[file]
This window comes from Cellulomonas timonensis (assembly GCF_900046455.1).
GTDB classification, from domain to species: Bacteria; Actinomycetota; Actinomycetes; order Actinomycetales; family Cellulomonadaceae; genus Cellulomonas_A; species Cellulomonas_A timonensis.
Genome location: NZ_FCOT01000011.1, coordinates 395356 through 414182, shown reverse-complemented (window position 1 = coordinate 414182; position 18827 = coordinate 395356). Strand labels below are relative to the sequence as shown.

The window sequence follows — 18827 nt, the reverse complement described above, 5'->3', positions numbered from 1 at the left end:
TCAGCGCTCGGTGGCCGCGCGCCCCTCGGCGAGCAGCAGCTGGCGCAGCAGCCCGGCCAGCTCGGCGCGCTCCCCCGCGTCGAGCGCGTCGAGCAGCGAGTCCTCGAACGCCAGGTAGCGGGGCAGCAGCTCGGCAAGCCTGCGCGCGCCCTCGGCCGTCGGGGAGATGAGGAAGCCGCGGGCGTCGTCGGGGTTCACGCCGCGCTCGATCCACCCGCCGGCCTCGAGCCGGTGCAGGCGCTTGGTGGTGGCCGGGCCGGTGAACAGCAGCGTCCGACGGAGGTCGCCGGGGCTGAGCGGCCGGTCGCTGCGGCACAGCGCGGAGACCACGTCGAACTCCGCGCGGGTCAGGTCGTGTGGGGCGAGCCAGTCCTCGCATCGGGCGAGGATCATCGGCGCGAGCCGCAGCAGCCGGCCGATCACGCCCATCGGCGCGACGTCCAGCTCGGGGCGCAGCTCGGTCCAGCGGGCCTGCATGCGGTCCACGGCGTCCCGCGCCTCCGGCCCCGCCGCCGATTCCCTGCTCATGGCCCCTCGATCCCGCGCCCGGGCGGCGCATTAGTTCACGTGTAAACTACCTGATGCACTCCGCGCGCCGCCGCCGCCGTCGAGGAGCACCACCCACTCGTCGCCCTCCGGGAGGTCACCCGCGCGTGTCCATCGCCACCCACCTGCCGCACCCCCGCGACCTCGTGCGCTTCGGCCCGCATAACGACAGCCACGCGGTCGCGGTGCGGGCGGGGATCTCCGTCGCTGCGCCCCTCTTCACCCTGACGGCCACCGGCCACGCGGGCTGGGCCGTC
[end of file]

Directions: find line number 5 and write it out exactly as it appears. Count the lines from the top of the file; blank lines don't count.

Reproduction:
TCAGCGCTCGGTGGCCGCGCGCCCCTCGGCGAGCAGCAGCTGGCGCAGCAGCCCGGCCAGCTCGGCGCGCTCCCCCGCGTCGAGCGCGTCGAGCAGCGAGTCCTCGAACGCCAGGTAGCGGGGCAGCAGCTCGGCAAGCCTGCGCGCGCCCTCGGCCGTCGGGGAGATGAGGAAGCCGCGGGCGTCGTCGGGGTTCACGCCGCGCTCGATCCACCCGCCGGCCTCGAGCCGGTGCAGGCGCTTGGTGGTGGCCGGGCCGGTGAACAGCAGCGTCCGACGGAGGTCGCCGGGGCTGAGCGGCCGGTCGCTGCGGCACAGCGCGGAGACCACGTCGAACTCCGCGCGGGTCAGGTCGTGTGGGGCGAGCCAGTCCTCGCATCGGGCGAGGATCATCGGCGCGAGCCGCAGCAGCCGGCCGATCACGCCCATCGGCGCGACGTCCAGCTCGGGGCGCAGCTCGGTCCAGCGGGCCTGCATGCGGTCCACGGCGTCCCGCGCCTCCGGCCCCGCCGCCGATTCCCTGCTCATGGCCCCTCGATCCCGCGCCCGGGCGGCGCATTAGTTCACGTGTAAACTACCTGATGCACTCCGCGCGCCGCCGCCGCCGTCGAGGAGCACCACCCACTCGTCGCCCTCCGGGAGGTCACCCGCGCGTGTCCATCGCCACCCACCTGCCGCACCCCCGCGACCTCGTGCGCTTCGGCCCGCATAACGACAGCCACGCGGTCGCGGTGCGGGCGGGGATCTCCGTCGCTGCGCCCCTCTTCACCCTGACGGCCACCGGCCACGCGGGCTGGGCCGTC